Doctors’ Notes



Nosebleeds can be scary for both parents and children. They are, however, very common and rarely seroius.


Nosebleeds in children usually occur between 2 to 10 years of age. Some preschoolers have several a week. This is neither abnormal nor worrisome. Nosebleeds in infants, however, are unusual and require evaluation in our office.

Though most nosebleeds in children are spontaneous and occur infrequently, some children may experience more frequent, recurrent nosebleeds. 90% of nose bleeds in children originate in the front part of the nose. If blood flows down from the back of the nose into the mouth and throat, your child may swallow it, which may cause her to vomit.


There are many causes of nosebleeds, most of which aren’t serious. Beginning with the most common, they include colds, allergies, and nose-picking. A cold or allergy causes swelling and irritation inside the nose and can lead the nose to bleed. Often a child gets nosebleeds from trauma such as picking his nose, putting something into it, blowing it too hard, getting hit in the nose by a ball or other object, or from a fall. Another common cause of nosebleeds is dry air in the home; the lining of your child’s nose may dry out, making it more likely to bleed.

Much less common causes of nosebleeds are exposure to toxic fumes, anatomical problems inside the nose, abnormal growths inside the nose, or a clotting disorder. If there is an abnormal growth in your child’s nose, it ‘s usually a polyp, which is benign and can be easily treated. If your child may have nosebleeds if she has a chronic disease that may require oxygen or on other medications that can dry out the nose.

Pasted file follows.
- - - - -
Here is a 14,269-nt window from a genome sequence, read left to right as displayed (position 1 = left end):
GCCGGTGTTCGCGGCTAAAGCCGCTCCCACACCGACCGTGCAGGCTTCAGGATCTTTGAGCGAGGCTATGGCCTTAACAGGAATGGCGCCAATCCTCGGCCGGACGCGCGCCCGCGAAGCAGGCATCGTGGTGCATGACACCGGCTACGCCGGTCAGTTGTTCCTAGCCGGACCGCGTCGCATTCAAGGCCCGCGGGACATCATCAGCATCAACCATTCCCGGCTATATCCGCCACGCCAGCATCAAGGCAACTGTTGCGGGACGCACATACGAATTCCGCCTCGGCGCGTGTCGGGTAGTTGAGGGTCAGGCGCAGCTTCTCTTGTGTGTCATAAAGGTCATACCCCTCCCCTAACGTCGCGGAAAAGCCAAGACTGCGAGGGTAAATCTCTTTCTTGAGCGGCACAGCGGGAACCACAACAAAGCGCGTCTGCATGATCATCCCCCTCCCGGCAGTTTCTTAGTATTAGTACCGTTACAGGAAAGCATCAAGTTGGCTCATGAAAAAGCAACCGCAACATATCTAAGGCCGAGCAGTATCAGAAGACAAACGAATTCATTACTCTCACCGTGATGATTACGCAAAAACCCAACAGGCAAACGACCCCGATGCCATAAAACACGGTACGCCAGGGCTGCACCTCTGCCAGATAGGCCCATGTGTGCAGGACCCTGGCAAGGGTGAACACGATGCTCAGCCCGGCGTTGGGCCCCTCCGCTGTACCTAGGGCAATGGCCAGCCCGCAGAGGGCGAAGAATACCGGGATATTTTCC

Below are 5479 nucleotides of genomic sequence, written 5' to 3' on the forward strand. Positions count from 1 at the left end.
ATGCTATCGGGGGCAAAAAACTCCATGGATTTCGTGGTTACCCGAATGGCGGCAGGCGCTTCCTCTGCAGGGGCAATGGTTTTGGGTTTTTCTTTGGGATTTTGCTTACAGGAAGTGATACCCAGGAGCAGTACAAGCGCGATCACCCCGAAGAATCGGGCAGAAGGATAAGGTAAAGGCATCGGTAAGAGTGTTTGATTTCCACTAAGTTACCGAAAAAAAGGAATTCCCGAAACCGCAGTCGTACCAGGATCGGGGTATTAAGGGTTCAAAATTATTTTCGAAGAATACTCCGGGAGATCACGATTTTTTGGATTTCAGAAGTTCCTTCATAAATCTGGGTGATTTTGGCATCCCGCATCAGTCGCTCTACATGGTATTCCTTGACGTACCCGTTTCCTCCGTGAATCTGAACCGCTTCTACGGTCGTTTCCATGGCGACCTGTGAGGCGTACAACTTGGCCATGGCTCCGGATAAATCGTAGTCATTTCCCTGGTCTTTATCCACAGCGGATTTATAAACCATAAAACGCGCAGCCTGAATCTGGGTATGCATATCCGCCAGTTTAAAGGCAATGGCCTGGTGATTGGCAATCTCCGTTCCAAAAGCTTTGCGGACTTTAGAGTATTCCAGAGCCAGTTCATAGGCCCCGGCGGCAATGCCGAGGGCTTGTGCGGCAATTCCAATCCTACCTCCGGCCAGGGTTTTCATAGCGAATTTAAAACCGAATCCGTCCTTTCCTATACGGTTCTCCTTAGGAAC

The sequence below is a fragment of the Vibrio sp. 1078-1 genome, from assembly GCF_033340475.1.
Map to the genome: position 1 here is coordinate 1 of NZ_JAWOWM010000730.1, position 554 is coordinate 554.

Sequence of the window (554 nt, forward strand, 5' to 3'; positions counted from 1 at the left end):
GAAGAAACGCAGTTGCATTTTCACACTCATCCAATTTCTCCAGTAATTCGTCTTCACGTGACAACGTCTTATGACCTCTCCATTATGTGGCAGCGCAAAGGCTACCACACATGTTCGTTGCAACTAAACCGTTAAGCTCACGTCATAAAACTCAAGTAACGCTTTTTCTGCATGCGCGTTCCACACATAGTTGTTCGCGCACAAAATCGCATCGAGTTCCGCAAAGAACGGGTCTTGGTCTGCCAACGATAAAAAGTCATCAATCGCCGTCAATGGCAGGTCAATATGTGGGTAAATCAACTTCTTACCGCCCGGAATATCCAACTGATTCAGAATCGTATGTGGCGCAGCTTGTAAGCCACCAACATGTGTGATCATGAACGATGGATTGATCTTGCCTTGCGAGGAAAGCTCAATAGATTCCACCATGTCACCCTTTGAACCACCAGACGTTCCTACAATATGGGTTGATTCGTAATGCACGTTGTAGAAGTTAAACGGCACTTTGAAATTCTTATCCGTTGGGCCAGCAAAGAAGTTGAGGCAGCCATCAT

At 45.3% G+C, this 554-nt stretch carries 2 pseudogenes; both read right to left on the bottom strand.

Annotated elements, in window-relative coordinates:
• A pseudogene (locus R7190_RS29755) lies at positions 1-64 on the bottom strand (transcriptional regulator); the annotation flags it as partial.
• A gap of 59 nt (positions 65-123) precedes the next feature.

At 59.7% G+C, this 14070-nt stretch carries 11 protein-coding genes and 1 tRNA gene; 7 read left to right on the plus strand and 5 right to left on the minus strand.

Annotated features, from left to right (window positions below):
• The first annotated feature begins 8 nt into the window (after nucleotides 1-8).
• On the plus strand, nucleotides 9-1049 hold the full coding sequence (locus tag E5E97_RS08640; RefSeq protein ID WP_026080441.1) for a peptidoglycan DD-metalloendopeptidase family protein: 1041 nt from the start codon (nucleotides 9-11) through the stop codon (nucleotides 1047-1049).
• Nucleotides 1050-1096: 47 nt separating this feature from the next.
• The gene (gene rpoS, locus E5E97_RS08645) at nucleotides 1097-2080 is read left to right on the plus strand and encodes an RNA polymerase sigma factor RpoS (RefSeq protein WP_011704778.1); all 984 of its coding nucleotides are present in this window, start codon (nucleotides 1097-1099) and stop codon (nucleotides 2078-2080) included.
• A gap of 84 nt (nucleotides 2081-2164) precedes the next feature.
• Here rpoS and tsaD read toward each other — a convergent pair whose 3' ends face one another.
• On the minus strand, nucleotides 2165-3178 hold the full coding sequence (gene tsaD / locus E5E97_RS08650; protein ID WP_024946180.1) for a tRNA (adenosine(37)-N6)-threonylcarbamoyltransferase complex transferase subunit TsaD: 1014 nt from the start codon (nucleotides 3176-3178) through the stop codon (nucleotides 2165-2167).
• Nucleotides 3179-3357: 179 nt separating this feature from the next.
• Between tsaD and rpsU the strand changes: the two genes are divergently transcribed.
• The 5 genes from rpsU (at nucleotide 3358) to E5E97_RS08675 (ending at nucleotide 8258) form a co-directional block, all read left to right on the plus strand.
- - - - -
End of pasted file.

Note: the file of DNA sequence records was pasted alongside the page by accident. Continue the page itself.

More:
There are many misconceptions about how to treat nosebleeds. Follow these easy steps and you’ll do great:

  • Remain calm. A nosebleed can be frightening, but is rarely serious.
  • Keep your child in a sitting or standing positions.
  • Tilt his head slightly forward. Have him gently blow his nose if he is old enough.
  • Pinch the lower half of your child’s nose (the soft part) between your thumb and finger and hold it firmly for a full ten minutes. If your child is old enough, he can do this himself.Don’t release the nose during this time to see if it is still bleeding.
  • Release the pressure after ten minutes and wait, keeping your child quiet.
  • If the bleeding hasn’t stopped, repeat this step. If after ten more minutes of pressure the bleeding hasn’t stopped, call your pediatrician or go to the nearest emergency department.


  • Panic. You’ll just scare your child.
  • Have him lie down or tilt back his head.
  • Stuff tissues, gauze, or any other material into your child’s nose to stop the bleeding.

Call Us If…

  • You think your child may have lost too much blood. (But keep in mind that the blood coming from the nose always looks like a lot.)
  • The bleeding is coming only from your child’s mouth, or he’s coughing or vomiting blood or brown material that looks like coffee grounds.
  • Your child is unusually pale or sweaty.
  • 911 if unresponsive.
  • She has a lot of nosebleeds, along with a chronically stuffy nose. This may mean she has a small, easily broken blood vessel in the nose or on the surface of the lining of the nose, or a growth in the nasal passages. If a blood vessel is causing the problem, we may cauterize that blood vessel to stop the bleeding.


If your child gets a lot of nosebleeds, you can use saline nasal sprays every day. Doing so may be particularly helpful if your house is dry. Use of a humidifier or vaporizer will also help prevent nasal drying. And, of course, tell your child not to pick his nose.

As always, if your child is not getting relief from these helpful tips, or if you want to talk about your child’s nosebleeds further, call the office any time for an appointment.

Dr. Ditte Karlovits joined Kids Plus in 2012.